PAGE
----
Digital books are finally making their mark, and a happy ending to the long IP tussle between authors and traditional publishers may just be in sight
Last month literary super-agent Andrew Wylie and publishing giant Random House appeared to reach a truce in a long-running tussle regarding the exploitation of Wylie’s works as e-books.
For the uninitiated, e-books are “digital books that you can read on a computer screen or an electronic device”, according to a New York court in 2001 when hearing a case involving another of Random House’s battles, against e-book publisher Rosetta Books (Random House Inc v Rosetta Books LLC, (2001)).
E-books offer readers features that take advantage of the digital format, such as the ability to search electronically for words and phrases, use highlights and bookmarks, add electronic notes and hyperlinks and obtain, at the click of a mouse, definitions of any word appearing in the text.
The technology first appeared in the late 1990s when it was the black sheep of publishing conferences around the world. We were told that society was about to enter the e-book age, yet the new format did not take off as rapidly as expected. One of the main reasons for the slow start was the legal uncertainty surrounding e-book rights.
When is a book not a book?
The crux of the argument rests in the definition of the word ‘book’, and whether or not it encompasses e-books. This question becomes relevant for publishing contracts made more than 15 years ago, which make no allusion to electronic rights.
Such contracts were considered by the court in the US case mentioned above, where several authors whose printed books were published by Random House had subsequently, and without Random House’s authority, signed up to separate ‘e-publishing’ deals with Rosetta. Most of the Random House contracts in question had been drawn up more than 40 years previously.
In each the author granted Random House the right to “print, publish and sell the work in book form”. Some also contained non-compete clauses in which the author undertook “not to publish, or permit to be published, any material in book form based on the material in the work, or which is reasonably likely to injure its sale”. Random House sought a preliminary injunction against Rosetta for copyright infringement and the tort of interference with its publishing contracts. The court, however, held that a right to publish ‘in book form’ did not encompass e-books. It concluded that e-books are a different medium from printed books and not one envisaged by the contract.
The stance taken by the US courts supports the narrow interpretation of the exploitation of copyright licences. Good news for authors, who thereby retain
‘e-book rights’ and are free to grant separate licences for them. In this light, the heightened tension between writers and traditional print publishers in the past decade is understandable.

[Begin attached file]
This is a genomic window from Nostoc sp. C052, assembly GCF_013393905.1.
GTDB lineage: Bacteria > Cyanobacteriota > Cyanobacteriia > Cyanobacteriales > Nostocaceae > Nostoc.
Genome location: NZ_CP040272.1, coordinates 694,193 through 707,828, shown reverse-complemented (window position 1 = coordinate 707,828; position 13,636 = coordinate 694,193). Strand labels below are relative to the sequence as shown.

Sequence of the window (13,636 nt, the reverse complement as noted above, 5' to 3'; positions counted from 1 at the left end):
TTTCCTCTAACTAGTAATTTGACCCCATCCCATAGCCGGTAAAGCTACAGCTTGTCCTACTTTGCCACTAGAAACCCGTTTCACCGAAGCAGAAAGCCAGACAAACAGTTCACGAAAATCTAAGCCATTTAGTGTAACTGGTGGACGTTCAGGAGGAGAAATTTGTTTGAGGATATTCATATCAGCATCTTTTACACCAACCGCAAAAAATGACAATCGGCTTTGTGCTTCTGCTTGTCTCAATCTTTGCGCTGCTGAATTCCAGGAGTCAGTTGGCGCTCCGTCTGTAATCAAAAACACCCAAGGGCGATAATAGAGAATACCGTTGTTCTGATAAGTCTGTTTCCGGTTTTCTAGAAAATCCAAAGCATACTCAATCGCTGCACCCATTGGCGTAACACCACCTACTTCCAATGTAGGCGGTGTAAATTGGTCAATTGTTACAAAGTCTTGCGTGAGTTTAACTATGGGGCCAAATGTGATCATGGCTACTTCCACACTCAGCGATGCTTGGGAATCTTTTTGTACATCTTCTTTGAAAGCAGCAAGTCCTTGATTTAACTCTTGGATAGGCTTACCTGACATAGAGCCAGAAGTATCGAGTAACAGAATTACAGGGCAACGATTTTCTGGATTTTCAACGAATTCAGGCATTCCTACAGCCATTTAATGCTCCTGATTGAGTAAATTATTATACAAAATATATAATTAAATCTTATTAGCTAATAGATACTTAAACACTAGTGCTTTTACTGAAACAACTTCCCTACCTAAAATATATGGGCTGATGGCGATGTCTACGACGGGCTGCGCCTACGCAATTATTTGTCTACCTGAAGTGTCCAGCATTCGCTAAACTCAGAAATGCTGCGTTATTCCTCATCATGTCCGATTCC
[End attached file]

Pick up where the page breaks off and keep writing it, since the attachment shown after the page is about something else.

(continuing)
The controversy becomes even more relevant for publishers wishing to publish their back catalogues in e-book format. For many, ‘backlist’ is another word for ‘crown jewels’ – it can be a lucrative business.
Authors, on the other hand, are realising that, if their current publishing deals do not cover e-books, they can achieve a much more handsome royalty rate from Amazon, Apple or Kobo if they self-publish.
Amazon currently pays authors and publishers 35 per cent each from the net profits of digital book sales. If an author were to self-publish their work in a digital format they would receive 70 per cent of the sales. In comparison with hardback books, where authors only generally receive between 7 and 15 per cent of royalty cuts, and with digital book sales up by 177 per cent
last year, it is easy to see why authors are embracing the e-book culture. However, this also risks bypassing the publicity, marketing and distribution expertise of the publisher. It is arguable that self-publishing is workable only for established authors.
It certainly worked for Stephen King in 2000, when he released his novella Riding the Bullet solely in digital format. The
e-book achieved a hit rate of 400,000 downloads on the first day and King pocketed $450,000 (£377,700) in just three days.
Like the online music business, the
e-book industry faces another challenge – digital piracy. Although some critics have suggested that the e-book industry will not be hit as badly as the music industry, this
is yet to be seen. Hopefully, if the truce between Random House and Wylie is followed by the rest of the world, publishers and authors will work together to maximise the exploitation of works and control unauthorised copying and distribution too – a tough job in the e-book age.
Rebecca Swindells is a partner in Field Fisher Waterhouse’s IP and IT dispute resolution group